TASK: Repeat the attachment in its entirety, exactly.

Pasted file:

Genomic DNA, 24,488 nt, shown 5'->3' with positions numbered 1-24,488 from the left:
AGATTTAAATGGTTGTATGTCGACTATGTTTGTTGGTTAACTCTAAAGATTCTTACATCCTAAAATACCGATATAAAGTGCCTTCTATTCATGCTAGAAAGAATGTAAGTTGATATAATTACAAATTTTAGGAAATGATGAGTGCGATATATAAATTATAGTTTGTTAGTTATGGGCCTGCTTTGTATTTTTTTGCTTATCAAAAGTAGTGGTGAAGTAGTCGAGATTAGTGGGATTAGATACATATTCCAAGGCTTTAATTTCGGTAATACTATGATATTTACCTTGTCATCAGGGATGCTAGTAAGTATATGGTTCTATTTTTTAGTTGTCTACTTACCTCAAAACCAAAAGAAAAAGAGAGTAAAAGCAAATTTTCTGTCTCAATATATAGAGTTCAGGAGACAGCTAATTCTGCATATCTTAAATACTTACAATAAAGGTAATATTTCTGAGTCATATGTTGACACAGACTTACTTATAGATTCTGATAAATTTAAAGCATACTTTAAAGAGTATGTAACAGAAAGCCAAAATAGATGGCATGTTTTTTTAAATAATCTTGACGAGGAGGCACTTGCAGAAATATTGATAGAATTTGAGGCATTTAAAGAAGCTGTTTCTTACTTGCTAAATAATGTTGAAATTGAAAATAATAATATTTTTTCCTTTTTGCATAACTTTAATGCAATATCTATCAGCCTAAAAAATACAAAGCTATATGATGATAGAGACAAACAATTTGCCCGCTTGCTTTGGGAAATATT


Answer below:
Genomic DNA, 24,488 nt, shown 5'->3' with positions numbered 1-24,488 from the left:
AGATTTAAATGGTTGTATGTCGACTATGTTTGTTGGTTAACTCTAAAGATTCTTACATCCTAAAATACCGATATAAAGTGCCTTCTATTCATGCTAGAAAGAATGTAAGTTGATATAATTACAAATTTTAGGAAATGATGAGTGCGATATATAAATTATAGTTTGTTAGTTATGGGCCTGCTTTGTATTTTTTTGCTTATCAAAAGTAGTGGTGAAGTAGTCGAGATTAGTGGGATTAGATACATATTCCAAGGCTTTAATTTCGGTAATACTATGATATTTACCTTGTCATCAGGGATGCTAGTAAGTATATGGTTCTATTTTTTAGTTGTCTACTTACCTCAAAACCAAAAGAAAAAGAGAGTAAAAGCAAATTTTCTGTCTCAATATATAGAGTTCAGGAGACAGCTAATTCTGCATATCTTAAATACTTACAATAAAGGTAATATTTCTGAGTCATATGTTGACACAGACTTACTTATAGATTCTGATAAATTTAAAGCATACTTTAAAGAGTATGTAACAGAAAGCCAAAATAGATGGCATGTTTTTTTAAATAATCTTGACGAGGAGGCACTTGCAGAAATATTGATAGAATTTGAGGCATTTAAAGAAGCTGTTTCTTACTTGCTAAATAATGTTGAAATTGAAAATAATAATATTTTTTCCTTTTTGCATAACTTTAATGCAATATCTATCAGCCTAAAAAATACAAAGCTATATGATGATAGAGACAAACAATTTGCCCGCTTGCTTTGGGAAATATT